First, growing discontent with economic globalization will intensify, particularly following the global pandemic, as it has become painfully clear that global economic integration has left the bottom classes in rich economies underserved. Second, while one could dispute the extent to which heightened economic insecurity (as opposed to nativist anti-immigration attitudes) has fueled it, populism—featuring a backlash against elites and foreign influences—has been on the rise, especially in rich economies. Third, intertwined with these developments is that U.S.-China tensions have become more visible—at first awkwardly in the Obama administration’s “Pivot to Asia” and then as a fully-fledged rivalry during the Trump administration. These tensions will likely persist during the Biden administration.
These developments suggest that the global economic order is at an inflection point. While disintegration and full reversal on economic integration and multilateral institutions are unlikely, the order is going to be marked by states’ changing priorities (e.g., industrial policies and diversified supply chains), which will lead to messy multilateralism containing selective and haphazard cooperation.
Messy Multilateralism and Its Realms
One can think of messy multilateralism as containing two major realms, or spheres. Realm 1, the “take control” sphere, will feature states’ continued attempts to wrestle back control from global economic integration and international rules over what they consider and claim to be sensitive industries and markets. Covid-19 has had a significant impact in this area. Realm 1 is thus about restoring domestic primacy from preexisting international rules of integration for the major economies, as well as regulating and reining in markets (particularly digital markets and platforms). To be sure, this realm does not mean the absence of multilateralism or cooperation, but rather a negotiated multilateralism that rolls back previous dictates of the global economy. Hence, it will be the realm of change—either because multilateral rules are being renegotiated or because there will be a hiatus from the existing rules.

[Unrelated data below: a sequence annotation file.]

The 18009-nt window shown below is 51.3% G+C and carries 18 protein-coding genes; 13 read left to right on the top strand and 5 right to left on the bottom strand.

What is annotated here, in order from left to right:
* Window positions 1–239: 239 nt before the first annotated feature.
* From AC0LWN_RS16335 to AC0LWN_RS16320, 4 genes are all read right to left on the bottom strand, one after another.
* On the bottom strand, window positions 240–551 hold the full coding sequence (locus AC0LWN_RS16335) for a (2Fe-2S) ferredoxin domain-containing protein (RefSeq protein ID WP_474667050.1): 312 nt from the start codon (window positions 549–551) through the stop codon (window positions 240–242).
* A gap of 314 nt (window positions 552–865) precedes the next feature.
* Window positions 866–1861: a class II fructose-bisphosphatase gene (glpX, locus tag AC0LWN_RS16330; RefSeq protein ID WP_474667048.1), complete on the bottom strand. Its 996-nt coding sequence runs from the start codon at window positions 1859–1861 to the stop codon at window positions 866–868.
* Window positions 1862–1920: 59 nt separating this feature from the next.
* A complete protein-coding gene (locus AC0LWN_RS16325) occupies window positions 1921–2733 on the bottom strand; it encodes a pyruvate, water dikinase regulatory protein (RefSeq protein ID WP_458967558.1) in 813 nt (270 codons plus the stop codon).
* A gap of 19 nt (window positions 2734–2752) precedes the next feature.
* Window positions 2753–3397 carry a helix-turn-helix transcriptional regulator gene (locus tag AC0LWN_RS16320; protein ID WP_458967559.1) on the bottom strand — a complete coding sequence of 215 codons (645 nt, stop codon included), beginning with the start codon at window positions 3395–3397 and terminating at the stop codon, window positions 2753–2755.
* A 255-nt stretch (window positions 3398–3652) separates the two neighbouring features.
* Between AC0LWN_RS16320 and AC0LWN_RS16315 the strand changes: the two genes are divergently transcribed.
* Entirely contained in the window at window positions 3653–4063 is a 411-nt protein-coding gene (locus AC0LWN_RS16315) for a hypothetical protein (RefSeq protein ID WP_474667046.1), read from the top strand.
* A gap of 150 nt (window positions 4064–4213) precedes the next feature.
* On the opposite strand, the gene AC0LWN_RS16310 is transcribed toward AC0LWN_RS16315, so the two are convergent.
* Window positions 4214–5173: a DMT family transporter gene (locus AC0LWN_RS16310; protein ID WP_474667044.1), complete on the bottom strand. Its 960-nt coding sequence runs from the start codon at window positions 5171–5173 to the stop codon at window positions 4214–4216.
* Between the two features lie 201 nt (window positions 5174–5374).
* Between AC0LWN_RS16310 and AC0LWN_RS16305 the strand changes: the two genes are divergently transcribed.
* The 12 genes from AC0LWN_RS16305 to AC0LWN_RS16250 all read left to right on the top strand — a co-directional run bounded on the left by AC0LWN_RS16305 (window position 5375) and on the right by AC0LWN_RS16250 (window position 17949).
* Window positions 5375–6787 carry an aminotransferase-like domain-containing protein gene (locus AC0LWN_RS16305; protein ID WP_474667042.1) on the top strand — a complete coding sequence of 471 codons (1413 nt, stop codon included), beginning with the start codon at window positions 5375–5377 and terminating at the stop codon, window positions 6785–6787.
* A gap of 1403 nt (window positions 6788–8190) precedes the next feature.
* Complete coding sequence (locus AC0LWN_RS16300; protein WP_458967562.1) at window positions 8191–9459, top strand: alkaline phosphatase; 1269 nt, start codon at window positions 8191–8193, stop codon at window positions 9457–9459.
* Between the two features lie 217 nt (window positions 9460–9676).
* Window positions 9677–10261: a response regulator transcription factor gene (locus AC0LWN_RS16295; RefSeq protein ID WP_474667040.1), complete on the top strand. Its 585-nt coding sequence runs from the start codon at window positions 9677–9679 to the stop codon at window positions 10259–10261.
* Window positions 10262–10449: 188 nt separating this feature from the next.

Global economic order is at an inflection point. The order is going to be marked by states’ changing priorities (e.g., industrial policies and diversified supply chains), which will lead to messy multilateralism containing selective and haphazard cooperation.
Realm 2 is the “multilateral cooperation as we know it” sphere, where states will continue to strive for cooperation under the rubric of existing multilateral institutions adorned with collaborative rhetoric. Even in this zone, however, struggles over cooperation will rise to the forefront.
These realms emerge from and impact the extant trends, suggesting that although the multilateral order will continue to prove sticky, states’ changing priorities will nonetheless reshape it to produce a “messy multilateralism” consisting of selective and haphazard cooperation.
Realm 1: Take Control
The Trump administration targeted the multilateral system by highlighting its weaknesses and blaming it for its ills. The Biden administration seeks to restore and reform the multilateral economic system and end longstanding disputes. For example, the Biden administration ended the U.S. resistance to appointing the former Nigerian finance minister, Ngozi Okonjo-Iweala, as the new director-general of the World Trade Organization (WTO). The end of the Trump administration, however, did not change one of the underlying long-term drivers of populist and hostile rhetoric against international organizations that makes it difficult for American leaders to holistically support multilateral economic integration.
Although the multilateral order will continue to prove sticky, states’ changing priorities will nonetheless reshape it to produce a “messy multilateralism” consisting of selective and haphazard cooperation.
Particularly, U.S. cheerleading for economic globalization has become difficult as distributional consequences of economic globalization in the country have come to the forefront, benefiting primarily high-income groups. Although there are many reasons for the widening income gap within the United States (including technology privileging higher-skilled workers and weakened labor institutions), the impact of international trade—with China in particular—has created a non-negligible, “China trade shock,” which has been credited with fueling the rise of populist political candidates. Demonstrating greater political will for economic multilateralism and taming distributional effects of economic openness can partially alleviate structural constraints. Yet the reality remains: the United States must renegotiate economic openness to attenuate domestic inequalities and tame the rise of China.